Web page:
First, flushing the radiator might not be enough, it may need to be rodded out to clear out clogged tubes that the flush won't touch. Next, how did taking the center out of the thermostat work? Usually if a bad thermostat is causing one to overheat it's because it's stuck shut so no coolant can flow. Taking one apart, or removing it will usually cause the coolant to flow too fast (((not hanging around long enough to pick up heat like it needs to in the engine and flowing through the radiator too fast to transfer enough heat out of it))) again casing an overheating problem. Another thing I haven't seen personally, but have heard about on several occasions, is a bad water pump. Even though it checks good (ie-the impeller is tight on the shaft) when you look at it, once the system heats up the impeller will slip causing a reduction in coolant flow and an overheating problem. You also said it had been overhauled and the problem started shortly thereafter. If your engine has precombustion chambers it's possible one of them didn't seal and combustion gasses are entering the coolant system that that way. If that's the case eventually it will erode away at the metal around the leak and you'll start seeing coolant getting into the engine when it's not running, but as long as it is running combustion chamber pressures are high enough to keep the coolant out. The same could also be happening due to a bad head gasket but that will typically allow the coolant into the engine much easier than the lower seal on a precombustion chamber will so should be much easier to diagnose as being the problem.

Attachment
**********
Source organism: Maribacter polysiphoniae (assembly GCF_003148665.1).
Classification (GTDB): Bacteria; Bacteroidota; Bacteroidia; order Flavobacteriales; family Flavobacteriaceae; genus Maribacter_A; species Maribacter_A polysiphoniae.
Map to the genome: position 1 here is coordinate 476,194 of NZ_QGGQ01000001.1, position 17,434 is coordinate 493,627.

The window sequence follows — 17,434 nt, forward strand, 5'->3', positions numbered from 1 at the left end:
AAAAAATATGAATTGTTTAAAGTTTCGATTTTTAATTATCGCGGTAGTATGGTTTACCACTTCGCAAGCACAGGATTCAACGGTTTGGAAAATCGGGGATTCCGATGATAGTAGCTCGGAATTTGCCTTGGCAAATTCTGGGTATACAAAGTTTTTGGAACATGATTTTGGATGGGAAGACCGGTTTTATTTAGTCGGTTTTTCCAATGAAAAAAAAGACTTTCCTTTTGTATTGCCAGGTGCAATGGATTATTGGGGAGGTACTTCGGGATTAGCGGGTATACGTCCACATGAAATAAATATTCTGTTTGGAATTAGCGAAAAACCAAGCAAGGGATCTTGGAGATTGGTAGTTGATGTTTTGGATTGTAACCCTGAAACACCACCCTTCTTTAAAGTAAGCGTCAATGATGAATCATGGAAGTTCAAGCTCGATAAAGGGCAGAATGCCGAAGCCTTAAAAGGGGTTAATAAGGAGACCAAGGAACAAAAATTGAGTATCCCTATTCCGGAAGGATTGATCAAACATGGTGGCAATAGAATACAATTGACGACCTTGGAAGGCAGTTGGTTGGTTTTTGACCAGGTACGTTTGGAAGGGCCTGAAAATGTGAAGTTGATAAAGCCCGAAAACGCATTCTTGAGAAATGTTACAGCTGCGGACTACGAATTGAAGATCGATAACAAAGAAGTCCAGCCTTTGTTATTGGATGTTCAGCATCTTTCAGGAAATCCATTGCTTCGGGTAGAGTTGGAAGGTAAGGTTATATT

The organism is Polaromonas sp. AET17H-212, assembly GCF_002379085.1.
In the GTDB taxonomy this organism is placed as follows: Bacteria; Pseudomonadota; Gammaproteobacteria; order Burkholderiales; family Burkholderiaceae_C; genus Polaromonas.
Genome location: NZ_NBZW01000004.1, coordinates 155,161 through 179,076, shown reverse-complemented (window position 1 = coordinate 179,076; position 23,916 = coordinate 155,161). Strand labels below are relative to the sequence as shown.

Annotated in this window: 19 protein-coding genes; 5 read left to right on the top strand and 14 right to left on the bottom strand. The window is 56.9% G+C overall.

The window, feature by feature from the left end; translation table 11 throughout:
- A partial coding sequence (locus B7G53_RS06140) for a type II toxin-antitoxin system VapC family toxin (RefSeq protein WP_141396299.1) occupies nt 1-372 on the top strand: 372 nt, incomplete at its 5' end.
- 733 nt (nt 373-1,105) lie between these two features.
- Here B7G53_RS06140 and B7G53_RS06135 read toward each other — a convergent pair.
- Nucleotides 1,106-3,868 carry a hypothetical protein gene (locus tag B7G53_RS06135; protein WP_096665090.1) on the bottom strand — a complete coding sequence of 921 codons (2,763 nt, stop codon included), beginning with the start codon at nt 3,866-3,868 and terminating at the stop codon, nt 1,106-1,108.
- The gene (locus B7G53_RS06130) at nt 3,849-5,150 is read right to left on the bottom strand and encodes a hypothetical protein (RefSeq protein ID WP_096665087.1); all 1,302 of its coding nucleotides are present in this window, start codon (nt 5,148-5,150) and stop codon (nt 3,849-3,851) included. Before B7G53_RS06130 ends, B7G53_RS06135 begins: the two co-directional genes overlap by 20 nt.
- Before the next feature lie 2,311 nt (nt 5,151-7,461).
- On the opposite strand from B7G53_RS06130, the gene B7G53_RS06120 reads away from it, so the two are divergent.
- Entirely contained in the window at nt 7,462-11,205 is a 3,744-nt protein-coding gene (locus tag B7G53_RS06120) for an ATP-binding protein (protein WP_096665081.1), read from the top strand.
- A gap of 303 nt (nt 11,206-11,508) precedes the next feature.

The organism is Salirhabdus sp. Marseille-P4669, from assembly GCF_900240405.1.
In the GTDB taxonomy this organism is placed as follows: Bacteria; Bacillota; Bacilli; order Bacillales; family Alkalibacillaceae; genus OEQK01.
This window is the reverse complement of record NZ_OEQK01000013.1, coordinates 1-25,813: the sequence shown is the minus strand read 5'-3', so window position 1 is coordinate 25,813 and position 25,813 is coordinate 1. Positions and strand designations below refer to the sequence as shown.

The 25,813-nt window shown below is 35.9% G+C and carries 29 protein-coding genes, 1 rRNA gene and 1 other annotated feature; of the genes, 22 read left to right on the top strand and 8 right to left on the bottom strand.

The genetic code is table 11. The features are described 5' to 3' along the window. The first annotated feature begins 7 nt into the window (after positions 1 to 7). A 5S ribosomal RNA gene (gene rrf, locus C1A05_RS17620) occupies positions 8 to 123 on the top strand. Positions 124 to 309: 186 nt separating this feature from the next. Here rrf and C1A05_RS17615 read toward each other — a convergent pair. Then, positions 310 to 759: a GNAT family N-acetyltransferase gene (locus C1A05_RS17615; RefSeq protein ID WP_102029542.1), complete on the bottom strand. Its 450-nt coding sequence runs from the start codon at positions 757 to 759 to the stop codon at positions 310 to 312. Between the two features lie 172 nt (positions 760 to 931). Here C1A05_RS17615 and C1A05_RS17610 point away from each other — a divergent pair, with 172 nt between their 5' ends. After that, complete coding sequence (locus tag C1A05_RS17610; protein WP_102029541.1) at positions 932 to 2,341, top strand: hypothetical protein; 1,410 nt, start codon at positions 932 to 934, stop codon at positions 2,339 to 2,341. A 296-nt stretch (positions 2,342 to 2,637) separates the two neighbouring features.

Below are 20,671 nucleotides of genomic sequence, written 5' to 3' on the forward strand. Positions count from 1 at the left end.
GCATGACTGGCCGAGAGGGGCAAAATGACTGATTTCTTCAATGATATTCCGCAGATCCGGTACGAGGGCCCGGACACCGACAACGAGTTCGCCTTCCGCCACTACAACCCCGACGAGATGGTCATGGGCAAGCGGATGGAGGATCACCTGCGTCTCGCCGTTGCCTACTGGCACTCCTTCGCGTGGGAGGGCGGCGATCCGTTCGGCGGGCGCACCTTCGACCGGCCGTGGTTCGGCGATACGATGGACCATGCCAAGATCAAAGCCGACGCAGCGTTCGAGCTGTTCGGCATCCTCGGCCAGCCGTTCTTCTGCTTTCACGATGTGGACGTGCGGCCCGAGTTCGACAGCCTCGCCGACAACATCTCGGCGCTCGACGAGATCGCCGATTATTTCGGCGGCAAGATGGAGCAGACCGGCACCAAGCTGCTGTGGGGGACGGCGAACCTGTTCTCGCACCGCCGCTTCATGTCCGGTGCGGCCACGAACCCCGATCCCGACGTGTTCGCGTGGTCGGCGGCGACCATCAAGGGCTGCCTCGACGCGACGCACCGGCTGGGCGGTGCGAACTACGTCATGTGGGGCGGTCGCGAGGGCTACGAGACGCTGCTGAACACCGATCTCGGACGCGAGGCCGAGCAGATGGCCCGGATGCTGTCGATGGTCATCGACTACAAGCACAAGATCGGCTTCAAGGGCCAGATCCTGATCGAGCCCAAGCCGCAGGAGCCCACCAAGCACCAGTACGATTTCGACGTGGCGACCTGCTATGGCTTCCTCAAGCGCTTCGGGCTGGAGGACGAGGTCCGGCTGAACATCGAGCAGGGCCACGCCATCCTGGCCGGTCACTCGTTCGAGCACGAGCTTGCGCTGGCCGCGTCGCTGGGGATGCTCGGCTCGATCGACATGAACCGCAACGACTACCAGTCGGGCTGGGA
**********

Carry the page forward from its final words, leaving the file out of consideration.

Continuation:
Beyond that I really don't know what else you can check, or do as you've already covered most of the basic checks already. Good luck and keep us informed.